Mass Shooting Tragedy Sparks Fresh Encryption Debate
The FBI is still working to unlock the mobile phone of Devin P. Kelley, who shot and killed 26 people in a church in a rural Texas town on Sunday. The bureau’s revelation seems certain to revive the contentious debate over the use of strong encryption to protect consumers and their devices.
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The smartphone has been sent to the FBI headquarters in Quantico, Virginia, for analysis, Christopher Combs, FBI special agent in charge, said during a Tuesday press conference.
Combs said encryption is again proving to be an obstacle to law enforcement investigations.
“Unfortunately at this point in time, we are unable to get into that phone,” Combs said. “So it actually highlights an issue you’ve all heard about before. With the advance of the technology and the phones and the encryptions [sic], law enforcement – whether it’s at the state, local or the federal – is increasingly not able to get into these phones.”
Combs didn’t identify the type of phone Kelley was using, so as to not tip off others as to what model of device is frustrating law enforcement. The New York Times, however, reported that it is an Apple iPhone, although did not specify the model.
“I’m not going describe what phone it is because I don’t want to tell every bad guy out there what phone to buy to harass our efforts on trying to find justice here,” Combs said. “I can assure you we are working very hard to get into the phone, and that will continue until we find an answer.”
Kelley committed suicide shortly after the attack, which occurred at First Baptist Church in Sutherland Springs, Texas.
Dead Man’s Fingerprints
In theory, law enforcement could still have used his fingerprints to unlock the device, Reuters reported Wednesday. On an iPhone, Touch ID – the home button, which doubles as a fingerprint sensor – can be used to unlock a device for up to 48 hours after it was last used.
After that time period, the iPhone’s passcode must be entered. Citing an anonymous source, Reuters reported that Apple did not receive any requests for technical assistance from law enforcement between the shooting and Combs’ press conference – a period of about 48 hours.
The FBI’s linking of the debate over law enforcement access to encrypted content in light of yet another mass shooting tragedy in the United States is sure to stoke an emotive debate that puts further pressure on technology companies that use strong encryption.
Following Edward Snowden’s revelations, companies such as Apple, Google and Facebook in recent years have sought to design communications systems that are more resistant to hackers, cybercriminals and unauthorized government surveillance.
Encryption systems are now often designed to be “end-to-end,” meaning only senders and recipients hold the keys necessary to decrypt content.
Technology companies have dismissed ideas of also retaining a key that could be turned over to law enforcement as too risky, given increasingly sophisticated hacking attempts coming from cybercriminals and nation states.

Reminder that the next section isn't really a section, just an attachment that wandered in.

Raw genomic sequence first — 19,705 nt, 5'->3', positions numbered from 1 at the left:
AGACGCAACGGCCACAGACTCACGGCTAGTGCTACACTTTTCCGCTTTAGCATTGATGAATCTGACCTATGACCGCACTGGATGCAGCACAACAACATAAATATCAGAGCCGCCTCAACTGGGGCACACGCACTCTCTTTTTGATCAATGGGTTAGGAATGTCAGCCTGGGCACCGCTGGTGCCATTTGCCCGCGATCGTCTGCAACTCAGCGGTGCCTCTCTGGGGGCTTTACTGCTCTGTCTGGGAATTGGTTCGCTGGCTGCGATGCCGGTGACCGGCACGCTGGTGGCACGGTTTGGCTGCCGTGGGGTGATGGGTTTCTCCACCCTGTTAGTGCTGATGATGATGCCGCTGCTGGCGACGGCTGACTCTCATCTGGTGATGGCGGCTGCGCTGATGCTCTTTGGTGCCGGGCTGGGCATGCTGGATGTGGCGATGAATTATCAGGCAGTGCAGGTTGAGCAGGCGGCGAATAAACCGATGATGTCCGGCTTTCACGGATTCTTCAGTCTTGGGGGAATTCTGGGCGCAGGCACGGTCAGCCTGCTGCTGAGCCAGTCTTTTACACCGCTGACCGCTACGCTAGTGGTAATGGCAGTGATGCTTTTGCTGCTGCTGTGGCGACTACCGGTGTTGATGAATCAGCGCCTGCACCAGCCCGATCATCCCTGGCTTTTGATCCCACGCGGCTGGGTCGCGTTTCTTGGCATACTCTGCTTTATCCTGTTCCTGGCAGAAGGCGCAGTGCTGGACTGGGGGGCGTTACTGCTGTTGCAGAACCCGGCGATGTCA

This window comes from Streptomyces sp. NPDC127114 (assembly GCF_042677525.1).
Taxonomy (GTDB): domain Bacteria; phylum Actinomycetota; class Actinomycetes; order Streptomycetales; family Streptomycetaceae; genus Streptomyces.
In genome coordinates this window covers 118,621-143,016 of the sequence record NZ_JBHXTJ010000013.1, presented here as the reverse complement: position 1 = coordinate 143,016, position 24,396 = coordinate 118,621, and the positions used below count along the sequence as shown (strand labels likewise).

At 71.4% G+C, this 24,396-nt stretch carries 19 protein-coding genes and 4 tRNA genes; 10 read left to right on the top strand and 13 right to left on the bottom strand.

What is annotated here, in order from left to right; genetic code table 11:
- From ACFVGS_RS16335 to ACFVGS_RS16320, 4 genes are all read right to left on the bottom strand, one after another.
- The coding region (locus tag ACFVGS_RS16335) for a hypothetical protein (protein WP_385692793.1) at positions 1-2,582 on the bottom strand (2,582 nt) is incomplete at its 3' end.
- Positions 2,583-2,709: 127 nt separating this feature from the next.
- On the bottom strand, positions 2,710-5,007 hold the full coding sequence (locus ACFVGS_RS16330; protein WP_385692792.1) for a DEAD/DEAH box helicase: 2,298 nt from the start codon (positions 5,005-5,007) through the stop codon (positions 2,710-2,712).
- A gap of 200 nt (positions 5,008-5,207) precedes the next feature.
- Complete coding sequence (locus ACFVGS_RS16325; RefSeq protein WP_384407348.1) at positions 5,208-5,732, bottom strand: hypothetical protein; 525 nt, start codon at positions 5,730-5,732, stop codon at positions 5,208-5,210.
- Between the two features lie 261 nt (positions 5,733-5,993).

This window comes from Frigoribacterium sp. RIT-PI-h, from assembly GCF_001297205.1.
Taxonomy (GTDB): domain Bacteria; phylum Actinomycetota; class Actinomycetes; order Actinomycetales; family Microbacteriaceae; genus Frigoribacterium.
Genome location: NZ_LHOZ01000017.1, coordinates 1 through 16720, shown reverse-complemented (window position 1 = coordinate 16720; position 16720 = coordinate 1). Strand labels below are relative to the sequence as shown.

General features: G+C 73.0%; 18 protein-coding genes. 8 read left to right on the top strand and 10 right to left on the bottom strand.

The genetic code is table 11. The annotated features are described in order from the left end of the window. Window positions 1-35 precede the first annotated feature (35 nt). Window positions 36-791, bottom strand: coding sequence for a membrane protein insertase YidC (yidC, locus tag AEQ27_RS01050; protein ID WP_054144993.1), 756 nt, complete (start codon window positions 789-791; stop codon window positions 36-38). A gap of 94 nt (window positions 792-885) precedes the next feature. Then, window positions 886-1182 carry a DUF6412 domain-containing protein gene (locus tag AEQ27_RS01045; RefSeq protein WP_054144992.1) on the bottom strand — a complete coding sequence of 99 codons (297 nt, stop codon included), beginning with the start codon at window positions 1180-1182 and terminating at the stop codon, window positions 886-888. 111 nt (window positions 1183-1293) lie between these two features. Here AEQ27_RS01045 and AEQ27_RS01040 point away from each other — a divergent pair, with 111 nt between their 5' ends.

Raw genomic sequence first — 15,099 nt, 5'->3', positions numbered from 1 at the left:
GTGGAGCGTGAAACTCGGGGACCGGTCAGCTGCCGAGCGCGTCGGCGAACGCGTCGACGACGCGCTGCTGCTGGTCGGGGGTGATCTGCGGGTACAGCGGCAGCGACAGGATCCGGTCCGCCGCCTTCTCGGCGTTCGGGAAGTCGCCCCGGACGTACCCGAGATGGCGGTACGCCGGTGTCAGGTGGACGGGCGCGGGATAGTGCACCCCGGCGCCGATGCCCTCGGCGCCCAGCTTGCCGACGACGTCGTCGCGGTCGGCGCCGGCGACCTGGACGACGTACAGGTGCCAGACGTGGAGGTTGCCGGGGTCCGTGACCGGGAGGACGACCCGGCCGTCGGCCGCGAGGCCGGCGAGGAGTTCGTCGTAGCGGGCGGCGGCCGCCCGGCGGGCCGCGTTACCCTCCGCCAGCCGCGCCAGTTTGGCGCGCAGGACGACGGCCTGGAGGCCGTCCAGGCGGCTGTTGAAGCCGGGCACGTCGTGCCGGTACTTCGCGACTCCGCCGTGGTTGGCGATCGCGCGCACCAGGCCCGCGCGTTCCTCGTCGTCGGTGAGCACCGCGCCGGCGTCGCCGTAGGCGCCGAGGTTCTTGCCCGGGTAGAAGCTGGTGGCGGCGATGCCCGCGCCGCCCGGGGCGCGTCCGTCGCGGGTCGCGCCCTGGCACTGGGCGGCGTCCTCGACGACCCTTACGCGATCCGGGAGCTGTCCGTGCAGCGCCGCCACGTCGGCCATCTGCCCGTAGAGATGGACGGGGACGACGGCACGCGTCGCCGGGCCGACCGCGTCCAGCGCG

Apple: Encryption Defender
Apple has been at the forefront of the encryption debate after it resisted legal orders to help law enforcement break into the iPhone 5c used by Syed Rizwan Farook, which he had been issued by his employer. Farook and his wife opened fire at a holiday party at his workplace in San Bernardino, California, in December 2015, killing 14 people.
Apple was ordered by a federal court to create software to disable either the auto-erase on Farook’s iPhone 5c or enable unlimited password guesses. Investigators feared Farook had enabled a feature in iOS 9 that would delete all data on a device after 10 incorrect password-entry attempts.
But Apple went to the mat, with CEO Tim Cook arguing that creating such software would be a “cancer” that would jeopardize the security of millions of iPhone users.
The Department of Justice dropped the lawsuit against Apple after saying it found another way to break into the device, a method suspected to be a software exploit.
Senior government and law enforcement officials in the United States, as well as the United Kingdom and Australia, continue to support legislation that would compel technology companies to provide a way to access encrypted content.
U.S. Deputy Attorney General Rod J. Rosenstein said during a speech at the U.S. Naval Academy on Oct. 10 that thousands of seized devices are in storage and “impervious to search warrants.”
Rosenstein added: “Over the past year, the FBI was unable to access about 7,500 mobile devices submitted to its Computer Analysis and Response Team, even though there was legal authority to do so.”
In the wake of the San Bernardino attacks, two U.S. senators – Republican Richard Burr of North Carolina and Democrat Dianne Feinstein of California – drafted a bill in early 2016 that would have require the technology companies’ cooperation in order to crack encrypted content and devices (see Encryption Compromise: A Fleeting Dream).
But the legislation, called Compliance with Court Orders Act of 2016, failed to gain traction after receiving tepid support from other lawmakers and opposition from the technology industry and in the face of last year’s presidential election.